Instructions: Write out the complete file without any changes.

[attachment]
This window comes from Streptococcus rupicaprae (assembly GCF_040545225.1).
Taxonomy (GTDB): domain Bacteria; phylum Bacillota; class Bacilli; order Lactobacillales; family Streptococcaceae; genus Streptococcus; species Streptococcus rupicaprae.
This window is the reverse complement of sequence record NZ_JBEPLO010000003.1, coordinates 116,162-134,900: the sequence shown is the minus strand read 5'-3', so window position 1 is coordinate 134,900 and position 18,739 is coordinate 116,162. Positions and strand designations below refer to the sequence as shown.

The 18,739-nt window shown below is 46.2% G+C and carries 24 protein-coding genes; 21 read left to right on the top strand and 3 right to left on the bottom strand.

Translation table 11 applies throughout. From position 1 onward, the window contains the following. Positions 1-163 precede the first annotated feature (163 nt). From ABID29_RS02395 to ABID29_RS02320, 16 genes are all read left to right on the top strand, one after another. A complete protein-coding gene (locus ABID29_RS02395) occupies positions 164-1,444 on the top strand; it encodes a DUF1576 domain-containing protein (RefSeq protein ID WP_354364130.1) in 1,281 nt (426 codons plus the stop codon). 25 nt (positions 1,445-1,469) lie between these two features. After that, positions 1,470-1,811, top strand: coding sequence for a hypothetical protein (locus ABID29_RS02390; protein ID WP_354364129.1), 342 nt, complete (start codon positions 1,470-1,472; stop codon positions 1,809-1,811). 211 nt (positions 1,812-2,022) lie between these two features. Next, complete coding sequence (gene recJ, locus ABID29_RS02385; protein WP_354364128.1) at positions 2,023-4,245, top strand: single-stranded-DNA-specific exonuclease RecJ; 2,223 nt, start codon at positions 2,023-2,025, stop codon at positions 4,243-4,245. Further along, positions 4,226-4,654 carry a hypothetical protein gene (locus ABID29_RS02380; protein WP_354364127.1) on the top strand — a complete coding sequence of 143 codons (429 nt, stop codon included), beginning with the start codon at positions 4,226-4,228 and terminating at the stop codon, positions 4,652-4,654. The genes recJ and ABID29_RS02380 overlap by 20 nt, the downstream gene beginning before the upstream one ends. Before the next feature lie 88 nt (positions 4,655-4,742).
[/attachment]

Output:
This window comes from Streptococcus rupicaprae (assembly GCF_040545225.1).
Taxonomy (GTDB): domain Bacteria; phylum Bacillota; class Bacilli; order Lactobacillales; family Streptococcaceae; genus Streptococcus; species Streptococcus rupicaprae.
This window is the reverse complement of sequence record NZ_JBEPLO010000003.1, coordinates 116,162-134,900: the sequence shown is the minus strand read 5'-3', so window position 1 is coordinate 134,900 and position 18,739 is coordinate 116,162. Positions and strand designations below refer to the sequence as shown.

The 18,739-nt window shown below is 46.2% G+C and carries 24 protein-coding genes; 21 read left to right on the top strand and 3 right to left on the bottom strand.

Translation table 11 applies throughout. From position 1 onward, the window contains the following. Positions 1-163 precede the first annotated feature (163 nt). From ABID29_RS02395 to ABID29_RS02320, 16 genes are all read left to right on the top strand, one after another. A complete protein-coding gene (locus ABID29_RS02395) occupies positions 164-1,444 on the top strand; it encodes a DUF1576 domain-containing protein (RefSeq protein ID WP_354364130.1) in 1,281 nt (426 codons plus the stop codon). 25 nt (positions 1,445-1,469) lie between these two features. After that, positions 1,470-1,811, top strand: coding sequence for a hypothetical protein (locus ABID29_RS02390; protein ID WP_354364129.1), 342 nt, complete (start codon positions 1,470-1,472; stop codon positions 1,809-1,811). 211 nt (positions 1,812-2,022) lie between these two features. Next, complete coding sequence (gene recJ, locus ABID29_RS02385; protein WP_354364128.1) at positions 2,023-4,245, top strand: single-stranded-DNA-specific exonuclease RecJ; 2,223 nt, start codon at positions 2,023-2,025, stop codon at positions 4,243-4,245. Further along, positions 4,226-4,654 carry a hypothetical protein gene (locus ABID29_RS02380; protein WP_354364127.1) on the top strand — a complete coding sequence of 143 codons (429 nt, stop codon included), beginning with the start codon at positions 4,226-4,228 and terminating at the stop codon, positions 4,652-4,654. The genes recJ and ABID29_RS02380 overlap by 20 nt, the downstream gene beginning before the upstream one ends. Before the next feature lie 88 nt (positions 4,655-4,742).